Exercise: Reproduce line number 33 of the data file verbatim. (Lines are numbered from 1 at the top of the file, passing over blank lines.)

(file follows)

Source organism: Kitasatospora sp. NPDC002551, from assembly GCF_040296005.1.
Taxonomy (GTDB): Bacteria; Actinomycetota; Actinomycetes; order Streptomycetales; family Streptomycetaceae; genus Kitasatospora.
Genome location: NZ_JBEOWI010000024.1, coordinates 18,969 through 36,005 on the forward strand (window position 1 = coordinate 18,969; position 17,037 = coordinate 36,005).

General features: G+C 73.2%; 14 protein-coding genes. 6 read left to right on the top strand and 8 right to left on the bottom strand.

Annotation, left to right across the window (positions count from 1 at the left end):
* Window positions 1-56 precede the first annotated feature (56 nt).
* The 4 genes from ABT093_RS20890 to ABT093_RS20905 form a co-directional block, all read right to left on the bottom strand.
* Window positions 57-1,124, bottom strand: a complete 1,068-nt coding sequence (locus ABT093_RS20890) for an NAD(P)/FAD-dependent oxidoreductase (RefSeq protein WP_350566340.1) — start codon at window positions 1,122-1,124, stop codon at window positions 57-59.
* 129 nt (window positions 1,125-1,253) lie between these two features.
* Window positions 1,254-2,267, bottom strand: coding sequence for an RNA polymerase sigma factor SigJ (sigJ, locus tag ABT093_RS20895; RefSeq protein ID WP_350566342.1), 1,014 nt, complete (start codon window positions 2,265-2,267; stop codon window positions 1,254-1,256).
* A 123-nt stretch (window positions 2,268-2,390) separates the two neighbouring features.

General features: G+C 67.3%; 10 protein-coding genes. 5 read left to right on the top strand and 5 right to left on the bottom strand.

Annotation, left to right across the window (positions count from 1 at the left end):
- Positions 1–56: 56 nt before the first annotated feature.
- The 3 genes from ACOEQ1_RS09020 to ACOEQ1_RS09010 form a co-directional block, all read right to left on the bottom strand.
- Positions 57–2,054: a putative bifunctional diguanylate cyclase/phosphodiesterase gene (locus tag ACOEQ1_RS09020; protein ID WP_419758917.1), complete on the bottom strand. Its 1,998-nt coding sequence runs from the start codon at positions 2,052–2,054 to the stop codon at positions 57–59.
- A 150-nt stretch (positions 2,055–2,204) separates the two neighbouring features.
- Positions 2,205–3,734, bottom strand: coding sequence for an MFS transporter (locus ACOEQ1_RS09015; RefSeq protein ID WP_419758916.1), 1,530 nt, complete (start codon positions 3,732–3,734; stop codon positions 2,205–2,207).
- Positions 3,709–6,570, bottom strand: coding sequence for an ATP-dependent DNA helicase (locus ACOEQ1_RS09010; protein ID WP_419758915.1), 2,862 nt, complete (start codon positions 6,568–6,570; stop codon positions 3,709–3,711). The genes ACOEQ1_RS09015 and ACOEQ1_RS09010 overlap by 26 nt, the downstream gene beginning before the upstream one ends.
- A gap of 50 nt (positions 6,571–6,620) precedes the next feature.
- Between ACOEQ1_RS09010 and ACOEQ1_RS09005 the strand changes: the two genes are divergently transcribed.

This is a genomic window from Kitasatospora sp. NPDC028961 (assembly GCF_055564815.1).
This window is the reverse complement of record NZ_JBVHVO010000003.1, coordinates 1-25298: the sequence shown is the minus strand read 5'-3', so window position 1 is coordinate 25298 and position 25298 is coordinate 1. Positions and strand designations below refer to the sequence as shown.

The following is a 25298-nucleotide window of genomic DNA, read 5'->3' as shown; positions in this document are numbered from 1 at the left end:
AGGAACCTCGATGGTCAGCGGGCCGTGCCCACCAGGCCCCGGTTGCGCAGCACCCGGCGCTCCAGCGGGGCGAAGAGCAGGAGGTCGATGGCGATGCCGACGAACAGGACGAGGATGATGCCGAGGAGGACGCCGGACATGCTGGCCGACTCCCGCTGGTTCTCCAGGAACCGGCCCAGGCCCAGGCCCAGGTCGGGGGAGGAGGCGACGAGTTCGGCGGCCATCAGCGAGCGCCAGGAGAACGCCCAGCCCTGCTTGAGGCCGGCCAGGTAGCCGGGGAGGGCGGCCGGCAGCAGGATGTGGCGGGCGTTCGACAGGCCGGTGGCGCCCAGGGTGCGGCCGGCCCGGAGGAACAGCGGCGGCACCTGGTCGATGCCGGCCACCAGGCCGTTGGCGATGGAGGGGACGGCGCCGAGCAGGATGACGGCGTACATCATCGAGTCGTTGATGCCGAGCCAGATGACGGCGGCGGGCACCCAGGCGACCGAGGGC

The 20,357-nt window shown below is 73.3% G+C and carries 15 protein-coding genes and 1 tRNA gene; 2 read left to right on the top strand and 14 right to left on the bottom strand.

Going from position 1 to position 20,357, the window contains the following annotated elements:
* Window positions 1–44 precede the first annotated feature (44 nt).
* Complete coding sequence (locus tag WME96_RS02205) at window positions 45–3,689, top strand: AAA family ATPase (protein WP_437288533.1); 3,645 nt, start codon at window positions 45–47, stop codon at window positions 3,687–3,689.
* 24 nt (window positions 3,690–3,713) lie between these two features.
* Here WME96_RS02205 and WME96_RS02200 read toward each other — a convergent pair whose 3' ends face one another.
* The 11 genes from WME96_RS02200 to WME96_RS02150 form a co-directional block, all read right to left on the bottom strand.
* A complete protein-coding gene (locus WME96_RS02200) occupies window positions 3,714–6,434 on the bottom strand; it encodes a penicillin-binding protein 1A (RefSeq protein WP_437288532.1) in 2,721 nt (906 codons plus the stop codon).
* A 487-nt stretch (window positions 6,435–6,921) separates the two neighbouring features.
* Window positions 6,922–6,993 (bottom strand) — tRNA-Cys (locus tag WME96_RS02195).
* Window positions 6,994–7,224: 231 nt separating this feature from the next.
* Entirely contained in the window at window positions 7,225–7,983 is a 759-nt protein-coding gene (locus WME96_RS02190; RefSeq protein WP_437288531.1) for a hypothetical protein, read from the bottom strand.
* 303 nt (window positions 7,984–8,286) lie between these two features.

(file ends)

* A complete protein-coding gene (locus WME96_RS02200) occupies window positions 3,714–6,434 on the bottom strand; it encodes a penicillin-binding protein 1A (RefSeq protein WP_437288532.1) in 2,721 nt (906 codons plus the stop codon).